Date of this Version
Kirmse S, Wiesner J. 2021. Nocturnal multi-species roosts of Cicindelidae (Coleoptera) in a Neotropical lowland rainforest. Insecta Mundi 0878: 1–9.
Tiger beetles (Coleoptera: Cicindelidae) are frequent predators on the forest floor of the Amazon rainforest. We report on five diurnal sympatric tiger beetle species belonging to the genera Odontocheila Laporte de Castelnau and Poecilochila Rivalier in a terra firme rainforest in South Venezuela. We observed adult beetles for a full year and monitored their nocturnal roosts along two forest paths during the rainy season in 1998. We found up to four species communally roosting on low vegetation along the paths during the night. Multi-species roosts were more often observed than conspecific communal roosts. Although the individual composition of the nocturnal roosts changed frequently, distinct plants were used for several days to weeks. The most individual-rich roosts comprised 10 or 11 adult tiger beetles roosting on one leaf. Observed nocturnal roosts were dominated by O. angulipenis W. Horn and O. margineguttata (Dejean). Most mixed roosts included O. confusa (Dejean), O. angulipenis and O. margineguttata. Low abundances and size differences possibly facilitate the coexistence of these five tiger beetle species. The advantage of communal roosting during the rainy season is probably the reinforcement of their chemical defense.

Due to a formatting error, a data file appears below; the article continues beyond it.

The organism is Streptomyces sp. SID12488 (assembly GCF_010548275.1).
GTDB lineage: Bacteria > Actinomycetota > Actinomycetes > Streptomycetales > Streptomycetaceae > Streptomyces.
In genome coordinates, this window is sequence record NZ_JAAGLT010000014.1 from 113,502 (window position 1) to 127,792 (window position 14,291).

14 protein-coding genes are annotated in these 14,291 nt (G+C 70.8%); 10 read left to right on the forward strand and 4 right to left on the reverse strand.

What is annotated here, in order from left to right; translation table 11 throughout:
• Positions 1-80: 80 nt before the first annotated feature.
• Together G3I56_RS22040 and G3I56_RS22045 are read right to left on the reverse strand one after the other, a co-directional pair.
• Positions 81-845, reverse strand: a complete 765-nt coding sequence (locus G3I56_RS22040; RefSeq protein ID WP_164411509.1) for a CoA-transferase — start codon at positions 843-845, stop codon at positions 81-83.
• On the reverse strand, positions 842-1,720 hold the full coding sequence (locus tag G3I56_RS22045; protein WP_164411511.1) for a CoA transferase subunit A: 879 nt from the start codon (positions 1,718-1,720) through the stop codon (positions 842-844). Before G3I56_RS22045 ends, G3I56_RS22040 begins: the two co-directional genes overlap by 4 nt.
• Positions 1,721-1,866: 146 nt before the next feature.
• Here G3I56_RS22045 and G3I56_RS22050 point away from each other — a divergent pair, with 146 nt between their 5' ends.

The family of tiger beetles (Cicindelidae Latreille, 1802) currently includes 2897 species (Wiesner 2020). The Neotropics is the second richest biogeographical region of the world with about 634 species (Wiesner 2020). Fifteen Neotropical genera are recognized within the subtribe Odontocheilina W. Horn, 1899 (Wiesner 2020). The most species-rich genus within this subtribe is Odontocheila Laporte de Castelnau, 1843 comprising 78 described species, while the genus Poecilochila Rivalier, 1969 includes 11 species (Moravec 2019, 2020; Wiesner 2020). Cicindelidae are primarily diurnal predators on insects and spiders with most species hunting on bare ground (Pearson and Vogler 2001; Rewicz and Jaskuła 2018) and a few species that are arboreal (Marohomsalic et al. 2021). Most species of Cicindelidae show narrow habitat specialization (Pearson 1985; Zerm and Adis 2001; Jaskuła et al. 2019). Forest species are principally diurnal and fly to temporary roosts in the low vegetation to escape floor predators (Pearson and Anderson 1985). Several species have been found roosting on the leaves of undergrowth bushes during the night (Cassola and Pearson 2001). In Carabidae and Cicindelidae, aggregations of several thousand individuals have been observed during inactive periods in winter quarters or hiding places (Arndt et al. 2005). Roosting and aggregate perching behavior in tiger beetles is a readily observed and quantifiable pattern in tropical forest habitats (Pearson and Anderson 1985; Bhargav and Uniyal 2008). To investigate this roosting behavior of tiger beetles, we monitored forest floor species in a terra firme rainforest in southern Venezuela for a full year. We provide detailed data on communal roosts along two forest paths during the rainy season in 1998.